Digitalization trends combined with advanced analytics solutions help organizations drive measurable progress in production optimization and emissions reduction.
Our last blog discussed trends in digitalization for the oil and gas industry including cloud technologies, digital twins, and simplicity at scale. In today’s edition, we will look more closely at how these trends combined with advanced analytics solutions help organizations drive measurable progress in production optimization and emissions reduction.
Advanced analytics enable teams to capture value
Before advanced analytics SaaS solutions, like Seeq, subject matter experts (SMEs) spent significant time manually collecting, cleansing, and analyzing their data for each individual asset. Today, as organizations progress toward digital maturity, teams have access to live data in one place, the capability to cleanse, contextualize, monitor, and model their equipment in ways they couldn’t before, and the ability to take advantage of asset hierarchies to automatically scale calculations to many like pieces of equipment. Two of the most common use cases for advanced analytics in the oil and gas space are production optimization and emissions reduction.
Production optimization can mean different things and target different technical use cases depending on which sector of the oil and gas space a company serves. At its core, production optimization is the practice of maximizing production, and therefore asset value, by ensuring all available assets are running optimally. For downstream, this could mean optimizing coke drum outages or deploying a heat exchanger preventative maintenance program to plan maintenance proactively. In the midstream, this could mean optimizing pipeline lockout pressures to reduce unnecessary shutdown events and increase production. Lastly, in the upstream, this could mean predicting sand uptake events that cause a well to go offline, intelligent alerting to identify rod pumps that need hot oil jobs, or plunger lift surveillance.
Equipped with a live connection to data from the field, teams can build monitoring programs that enable emissions reduction in several areas, including flaring, hydrocarbon leaks, excess water usage, and inefficient rotating equipment operations. For example, emissions reduction can result from efficiently identifying and eliminating flaring sources above baseline. Similarly, teams can build monitoring programs for NOx emissions on furnaces. By deploying a “what-if” prediction model across a fleet of furnaces, teams gain an understanding of projected emissions for different modes of operations. This enables the team to select the most optimal mode of operation based on the current feedstock of the facility.
As mentioned in our last blog post, the most common request after deploying an initial use case on one piece of equipment, such as production optimization or emissions reduction, is to scale it across hundreds or thousands of like pieces of equipment. To do this, teams require solutions that allow them to leverage existing asset hierarchies or build custom hierarchies based on the use case. Once the right template and hierarchy have been created, the calculation can be scaled. Applications that take advantage of cloud elasticity can scale the analytics performed before more efficiently.
Exception-based surveillance is also key in scaling analytics because it allows teams to prioritize resources where they are needed instead of spending unnecessary time monitoring assets that are operating within their normal bounds of operations.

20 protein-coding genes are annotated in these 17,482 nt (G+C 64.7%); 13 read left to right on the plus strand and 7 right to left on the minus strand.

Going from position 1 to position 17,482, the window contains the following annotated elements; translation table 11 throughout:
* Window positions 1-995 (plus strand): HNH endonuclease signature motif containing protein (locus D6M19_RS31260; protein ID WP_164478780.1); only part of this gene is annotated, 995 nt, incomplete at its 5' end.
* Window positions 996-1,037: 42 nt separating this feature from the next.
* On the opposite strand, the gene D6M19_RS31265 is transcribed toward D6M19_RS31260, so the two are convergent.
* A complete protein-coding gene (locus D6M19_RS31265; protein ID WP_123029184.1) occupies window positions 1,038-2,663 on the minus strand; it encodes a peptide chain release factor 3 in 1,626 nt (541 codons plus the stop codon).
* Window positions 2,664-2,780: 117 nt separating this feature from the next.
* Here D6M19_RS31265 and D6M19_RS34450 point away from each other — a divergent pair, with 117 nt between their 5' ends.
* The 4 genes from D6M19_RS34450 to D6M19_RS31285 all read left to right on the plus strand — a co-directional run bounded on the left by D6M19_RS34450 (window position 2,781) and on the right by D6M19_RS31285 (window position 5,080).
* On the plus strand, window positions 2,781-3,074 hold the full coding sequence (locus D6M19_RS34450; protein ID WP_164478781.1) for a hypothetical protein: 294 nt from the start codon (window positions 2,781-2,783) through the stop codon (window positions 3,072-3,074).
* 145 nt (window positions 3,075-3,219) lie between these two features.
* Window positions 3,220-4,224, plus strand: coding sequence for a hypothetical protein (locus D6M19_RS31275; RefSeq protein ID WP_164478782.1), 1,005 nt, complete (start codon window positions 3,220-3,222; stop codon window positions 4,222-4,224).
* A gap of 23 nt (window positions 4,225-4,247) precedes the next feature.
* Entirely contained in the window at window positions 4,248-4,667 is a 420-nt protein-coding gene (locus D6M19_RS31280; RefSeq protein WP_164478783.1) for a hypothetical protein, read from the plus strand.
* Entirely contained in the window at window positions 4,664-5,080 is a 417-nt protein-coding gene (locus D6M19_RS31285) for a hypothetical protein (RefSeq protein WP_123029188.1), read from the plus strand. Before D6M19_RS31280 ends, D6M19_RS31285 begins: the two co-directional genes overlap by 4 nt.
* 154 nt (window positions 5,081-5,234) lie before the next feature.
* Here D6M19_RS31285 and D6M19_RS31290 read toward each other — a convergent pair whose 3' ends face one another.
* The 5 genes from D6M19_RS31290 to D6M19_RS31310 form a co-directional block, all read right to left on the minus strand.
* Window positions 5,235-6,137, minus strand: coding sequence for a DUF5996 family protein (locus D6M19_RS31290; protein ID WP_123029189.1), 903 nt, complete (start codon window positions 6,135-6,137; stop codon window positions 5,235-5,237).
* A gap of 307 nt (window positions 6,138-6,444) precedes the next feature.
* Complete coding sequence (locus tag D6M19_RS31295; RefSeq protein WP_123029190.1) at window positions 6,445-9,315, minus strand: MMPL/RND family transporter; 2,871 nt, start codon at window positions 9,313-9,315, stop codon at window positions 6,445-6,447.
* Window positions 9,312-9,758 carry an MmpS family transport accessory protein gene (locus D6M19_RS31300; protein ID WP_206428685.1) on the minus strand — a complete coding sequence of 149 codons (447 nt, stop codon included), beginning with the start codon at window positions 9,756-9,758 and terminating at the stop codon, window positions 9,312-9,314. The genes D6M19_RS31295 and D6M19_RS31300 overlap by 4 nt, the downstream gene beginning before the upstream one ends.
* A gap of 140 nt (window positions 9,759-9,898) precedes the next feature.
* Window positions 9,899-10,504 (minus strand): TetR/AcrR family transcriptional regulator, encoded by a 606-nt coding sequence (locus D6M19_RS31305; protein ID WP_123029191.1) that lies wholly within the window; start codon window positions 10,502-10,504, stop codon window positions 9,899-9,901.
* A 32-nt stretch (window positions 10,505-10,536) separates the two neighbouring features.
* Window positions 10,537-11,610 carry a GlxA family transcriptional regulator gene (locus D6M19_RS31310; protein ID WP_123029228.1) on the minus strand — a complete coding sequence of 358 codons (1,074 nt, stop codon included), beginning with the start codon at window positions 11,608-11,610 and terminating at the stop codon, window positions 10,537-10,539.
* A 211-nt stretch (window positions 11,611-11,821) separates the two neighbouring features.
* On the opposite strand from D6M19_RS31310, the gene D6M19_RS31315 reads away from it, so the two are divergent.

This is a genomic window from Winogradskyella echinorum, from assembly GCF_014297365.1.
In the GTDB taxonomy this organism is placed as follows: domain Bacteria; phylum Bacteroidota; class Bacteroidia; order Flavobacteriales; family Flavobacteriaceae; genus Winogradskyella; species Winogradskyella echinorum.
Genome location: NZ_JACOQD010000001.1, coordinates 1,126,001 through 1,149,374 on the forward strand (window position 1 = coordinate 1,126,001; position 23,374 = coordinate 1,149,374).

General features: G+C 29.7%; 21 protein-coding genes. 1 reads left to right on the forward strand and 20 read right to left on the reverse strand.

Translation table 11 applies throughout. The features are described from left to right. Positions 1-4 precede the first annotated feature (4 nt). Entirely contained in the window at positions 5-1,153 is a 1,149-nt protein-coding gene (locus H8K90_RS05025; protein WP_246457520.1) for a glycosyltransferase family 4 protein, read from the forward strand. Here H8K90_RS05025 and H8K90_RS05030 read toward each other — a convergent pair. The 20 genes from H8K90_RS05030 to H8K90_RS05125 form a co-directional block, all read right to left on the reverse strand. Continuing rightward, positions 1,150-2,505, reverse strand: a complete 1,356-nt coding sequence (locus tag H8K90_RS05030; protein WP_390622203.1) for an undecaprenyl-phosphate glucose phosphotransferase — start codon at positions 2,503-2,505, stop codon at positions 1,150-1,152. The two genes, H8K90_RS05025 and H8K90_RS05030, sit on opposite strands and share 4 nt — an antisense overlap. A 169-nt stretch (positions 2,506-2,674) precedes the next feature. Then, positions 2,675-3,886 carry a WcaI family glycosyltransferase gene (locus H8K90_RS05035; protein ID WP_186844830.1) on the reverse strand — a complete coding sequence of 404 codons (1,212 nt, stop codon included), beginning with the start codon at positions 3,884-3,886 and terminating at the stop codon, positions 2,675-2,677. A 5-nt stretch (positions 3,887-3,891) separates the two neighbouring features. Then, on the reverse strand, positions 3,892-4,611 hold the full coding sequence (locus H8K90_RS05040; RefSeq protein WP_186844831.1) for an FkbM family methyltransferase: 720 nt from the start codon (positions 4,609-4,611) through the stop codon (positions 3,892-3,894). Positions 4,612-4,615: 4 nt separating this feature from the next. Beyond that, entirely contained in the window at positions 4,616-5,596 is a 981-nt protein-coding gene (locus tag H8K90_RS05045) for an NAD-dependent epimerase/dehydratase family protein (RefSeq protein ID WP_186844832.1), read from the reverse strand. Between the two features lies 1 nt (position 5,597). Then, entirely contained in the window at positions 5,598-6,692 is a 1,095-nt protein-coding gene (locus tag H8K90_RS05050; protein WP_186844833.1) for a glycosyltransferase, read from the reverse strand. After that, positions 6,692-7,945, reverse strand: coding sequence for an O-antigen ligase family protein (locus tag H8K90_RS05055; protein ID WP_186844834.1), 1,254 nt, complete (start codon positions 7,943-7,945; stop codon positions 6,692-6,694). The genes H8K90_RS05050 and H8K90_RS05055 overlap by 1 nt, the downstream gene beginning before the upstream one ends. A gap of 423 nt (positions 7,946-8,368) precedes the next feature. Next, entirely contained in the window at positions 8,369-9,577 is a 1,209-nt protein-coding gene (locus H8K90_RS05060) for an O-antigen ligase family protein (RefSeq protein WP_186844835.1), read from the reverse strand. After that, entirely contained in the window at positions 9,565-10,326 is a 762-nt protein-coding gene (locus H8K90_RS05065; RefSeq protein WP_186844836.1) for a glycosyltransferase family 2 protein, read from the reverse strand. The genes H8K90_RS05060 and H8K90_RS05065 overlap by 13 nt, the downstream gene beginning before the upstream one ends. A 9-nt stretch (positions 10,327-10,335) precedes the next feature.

Driving Measurable Progress
The success of any digital strategy or project hinges on the ability to prove value and impact to the bottom line. The two use cases below discuss how teams are proving this value using Seeq.
Marathon Oil deploys exception-based surveillance at scale
In a recent webinar, Mark Betts, IT Manager at Marathon Oil, discussed how Marathon Oil is monitoring thousands of wells with a finite number of resources. Historically, the teams were faced with a very cumbersome and manual data analysis process. This manual process combined with disparate systems and long lead times to get internal development resources led the organization to deploy a Digital Oilfield Project. The project is focused on providing automated, user-friendly time series analytics to SMEs, along with full autonomy to create intelligent alerts in Seeq. With more proactive alerts, the team can reduce unplanned outages, ultimately keeping production online longer. Additionally, the autonomy to create alerts within the integration hub empowers teams to work on new high-value problems and saves internal development resources.
Parkland Mitigates Flaring
Flares are safety devices present at many facilities to relieve tank pressure, prevent over-pressure events and manage unexpected operational upsets. Flaring above design purge requirements wastes valuable energy and adds to greenhouse gas emissions. At Conneqt 2022, Parkland Refinery discussed using Seeq to establish a baseline flaring metric and create a model to alert operations when flare loads crossed the baseline. This enabled the team to rapidly detect even the smallest of flaring sources, such as open valves at a sample station. The ability to identify baseline exceedances quickly and guide operations directly to the source saved CAD $0.6M in reduced flaring through the first five months of 2022.
The time is now
As demonstrated above, companies now see the importance and value that can be gained by deploying self-service, advanced analytics solutions. Digital transformation in oil and gas is no longer a choice but a requirement to remain competitive in cost of production.
If you are ready to learn more about how Seeq can empower your organization, please contact us to speak with one of our industry experts and schedule a demo today.